A Queer in the life

A year ago today, I slipped onto my twitter and sent out a request for advice on coming out to ones friends in the big scary real world. This marked my emergence outly gay both online and in real life. So this blog is a marking of my ‘coming-out-aversary’ and a reflection on me since and how I’ve come to terms with this since that fateful evening, because as sayeth the Trevor project videos on youtube which I urge you watch some time, it really does get better.

Unlike say Wolverine’s powers and skeleton, my sexuality doesn’t have a cool Hugh Jackman portrayed origin story and we’re all just going to have to live with that. Instead it was more a growing realisation of how I felt and where my heart lay, In July last year I finally took the step of moving out of home into my own flat in a new city and the effect of having my own new separate space in giving me the oomph to come to terms with who I am and how I express that was a major one.

The first thing that’s struck me and I’ve seen mentioned many times is that coming out is not just one ‘Ta-da!’ moment and then everyone’s up to speed and we all move on, it’s more a series of curious events each in their own moment and context with differing reactions and degrees of awkwardness or not as the case may be. The first one with one of my best friends of nearly twenty years went as well as could be hoped, we were sat outside in a pub garden so I broke it over a pint, we agreed I was still me and we moved on. In fact my offline friends have all reacted in that very British low key supportive manner, including my friend who I came out to via email, something that took me nearly three quarters of an hour to compose because damn finding the right words to share with someone a key part of who you are is a hard business. When I came out to them in November after a few months of crumbs being left around facebook, my parents have been nothing but supportive so harrumble, and Book Riot Live the weekend after that was a splendid coming out party as it were and Sara Farizan’s hug still means the world.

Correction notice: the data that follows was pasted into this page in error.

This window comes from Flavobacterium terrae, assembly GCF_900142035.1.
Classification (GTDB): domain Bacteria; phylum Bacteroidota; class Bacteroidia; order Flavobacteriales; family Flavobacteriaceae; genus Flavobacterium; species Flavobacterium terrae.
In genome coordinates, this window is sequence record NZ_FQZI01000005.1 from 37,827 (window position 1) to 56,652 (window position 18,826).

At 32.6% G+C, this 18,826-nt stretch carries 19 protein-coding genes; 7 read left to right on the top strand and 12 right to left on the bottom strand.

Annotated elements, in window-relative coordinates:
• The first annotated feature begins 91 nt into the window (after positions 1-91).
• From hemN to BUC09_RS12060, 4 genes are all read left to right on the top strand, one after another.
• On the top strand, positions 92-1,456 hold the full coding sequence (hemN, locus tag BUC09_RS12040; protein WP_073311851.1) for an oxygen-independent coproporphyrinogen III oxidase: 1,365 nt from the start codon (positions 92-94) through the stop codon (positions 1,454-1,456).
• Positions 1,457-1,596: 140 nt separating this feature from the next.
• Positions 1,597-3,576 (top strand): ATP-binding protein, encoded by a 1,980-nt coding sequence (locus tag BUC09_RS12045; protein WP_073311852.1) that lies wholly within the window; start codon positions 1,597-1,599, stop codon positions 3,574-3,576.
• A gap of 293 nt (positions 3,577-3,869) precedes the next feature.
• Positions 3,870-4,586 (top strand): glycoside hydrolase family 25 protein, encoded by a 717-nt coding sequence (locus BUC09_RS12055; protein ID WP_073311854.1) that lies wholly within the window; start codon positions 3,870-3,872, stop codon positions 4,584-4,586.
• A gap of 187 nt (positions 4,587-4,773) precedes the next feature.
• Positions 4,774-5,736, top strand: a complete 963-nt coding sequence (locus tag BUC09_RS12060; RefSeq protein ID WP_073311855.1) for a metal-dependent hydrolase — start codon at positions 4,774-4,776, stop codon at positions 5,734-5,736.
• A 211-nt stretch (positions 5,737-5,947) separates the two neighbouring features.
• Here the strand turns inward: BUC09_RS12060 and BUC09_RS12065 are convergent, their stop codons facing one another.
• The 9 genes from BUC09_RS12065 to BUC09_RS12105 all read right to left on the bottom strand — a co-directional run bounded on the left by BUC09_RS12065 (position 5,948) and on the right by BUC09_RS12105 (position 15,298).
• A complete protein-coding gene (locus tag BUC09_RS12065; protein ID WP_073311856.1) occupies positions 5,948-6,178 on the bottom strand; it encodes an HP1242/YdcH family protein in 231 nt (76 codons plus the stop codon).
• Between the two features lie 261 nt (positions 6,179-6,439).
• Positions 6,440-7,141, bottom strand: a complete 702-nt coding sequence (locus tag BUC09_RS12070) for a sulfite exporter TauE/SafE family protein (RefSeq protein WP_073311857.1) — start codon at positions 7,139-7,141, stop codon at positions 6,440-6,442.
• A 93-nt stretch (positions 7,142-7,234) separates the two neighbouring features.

As I mentioned at the start of this post I first came out on twitter and the responses and support of my twitter friends have been a wonderful rock to lean on in the past 12 months, and yes I do when needed look at the replies to that first tweet and others when I need a pick-up so there. The key aspect of twitter has been the essential that I’m not alone in this, and in friends/inspirations James Bennett and young Benjamin Dreyer it serves reminders that when I grow up I can have my gayness and everything else besides.

In yer actual real life (much as I loath that odd expression) I’ve been massively helped by the local brewery’s monthly LGBTQA+ evenings where a bunch of us from surrounding environs get together and chat, drink, hug, exchange absolutely filthy jokes, laugh and just get to be us in our own safe space, and that sense of friendship and finding your own tribe and savoring it has been reinforced by going to Pride for the first time.

My mind still whispers questions in the dark though, as one finds oneself worrying if you’re gay enough or doing it properly when you have to admit that you’re not a fan of Cher or Whitney Houston or any one of half a dozen film staples that everyone else has seen but you’ve no idea about. These though fade as you remind yourself that being gay isn’t some mad perfomative event like wrestling a puffin or racing a possum over 400 metres but just a statement of who and how you love.

So, to bounce off a quote a new favourite and important band of mine, Laureate and their ace song ‘Coming Around’ – “I can’t say that I feel good yet but I almost feel alright. – I’m not 100% in focus of who I am as a gay man, but its falling into place and it can only push forward from here.

Finally if you’re reading this, thank you – as I say above the support from my friends on and offline has been everying and I’d never have made this far without you, Love y’all so much it would make a really gay unicorn explode in rainbow sparkles. xx

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